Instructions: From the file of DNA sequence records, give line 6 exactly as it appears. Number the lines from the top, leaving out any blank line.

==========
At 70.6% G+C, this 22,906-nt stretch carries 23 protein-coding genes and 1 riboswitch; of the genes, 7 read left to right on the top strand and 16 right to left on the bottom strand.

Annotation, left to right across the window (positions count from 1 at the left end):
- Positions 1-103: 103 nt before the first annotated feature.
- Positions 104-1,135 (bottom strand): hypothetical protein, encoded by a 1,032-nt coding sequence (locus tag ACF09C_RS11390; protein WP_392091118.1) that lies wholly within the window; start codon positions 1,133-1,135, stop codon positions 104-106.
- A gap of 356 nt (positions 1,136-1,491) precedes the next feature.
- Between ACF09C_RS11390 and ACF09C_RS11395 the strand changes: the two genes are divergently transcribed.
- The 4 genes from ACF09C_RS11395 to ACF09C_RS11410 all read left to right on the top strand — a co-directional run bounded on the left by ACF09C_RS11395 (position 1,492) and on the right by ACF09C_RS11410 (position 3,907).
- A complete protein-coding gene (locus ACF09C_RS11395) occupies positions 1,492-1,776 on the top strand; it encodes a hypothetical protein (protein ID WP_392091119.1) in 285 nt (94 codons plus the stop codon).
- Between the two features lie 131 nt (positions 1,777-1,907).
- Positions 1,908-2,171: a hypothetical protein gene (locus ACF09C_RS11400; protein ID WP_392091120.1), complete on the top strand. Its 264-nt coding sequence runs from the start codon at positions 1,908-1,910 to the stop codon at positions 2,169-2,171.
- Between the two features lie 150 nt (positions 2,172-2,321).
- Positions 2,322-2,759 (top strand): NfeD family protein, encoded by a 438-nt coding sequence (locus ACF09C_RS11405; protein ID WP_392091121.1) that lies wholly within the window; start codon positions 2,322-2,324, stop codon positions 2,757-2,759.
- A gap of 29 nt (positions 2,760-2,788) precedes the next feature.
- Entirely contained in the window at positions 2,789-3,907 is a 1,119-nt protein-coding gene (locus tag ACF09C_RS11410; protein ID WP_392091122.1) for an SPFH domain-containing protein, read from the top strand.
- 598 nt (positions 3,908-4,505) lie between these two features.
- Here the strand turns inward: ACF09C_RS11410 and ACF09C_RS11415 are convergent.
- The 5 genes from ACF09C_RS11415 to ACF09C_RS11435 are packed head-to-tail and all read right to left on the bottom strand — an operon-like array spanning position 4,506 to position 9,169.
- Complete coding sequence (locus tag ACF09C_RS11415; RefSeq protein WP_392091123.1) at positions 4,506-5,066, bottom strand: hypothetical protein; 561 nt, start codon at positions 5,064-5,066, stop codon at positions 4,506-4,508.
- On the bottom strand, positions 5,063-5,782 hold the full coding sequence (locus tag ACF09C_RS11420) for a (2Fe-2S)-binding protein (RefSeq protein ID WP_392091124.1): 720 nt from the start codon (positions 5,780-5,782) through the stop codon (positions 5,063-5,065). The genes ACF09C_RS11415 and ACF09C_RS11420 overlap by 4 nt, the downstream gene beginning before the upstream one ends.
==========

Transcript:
- Between ACF09C_RS11390 and ACF09C_RS11395 the strand changes: the two genes are divergently transcribed.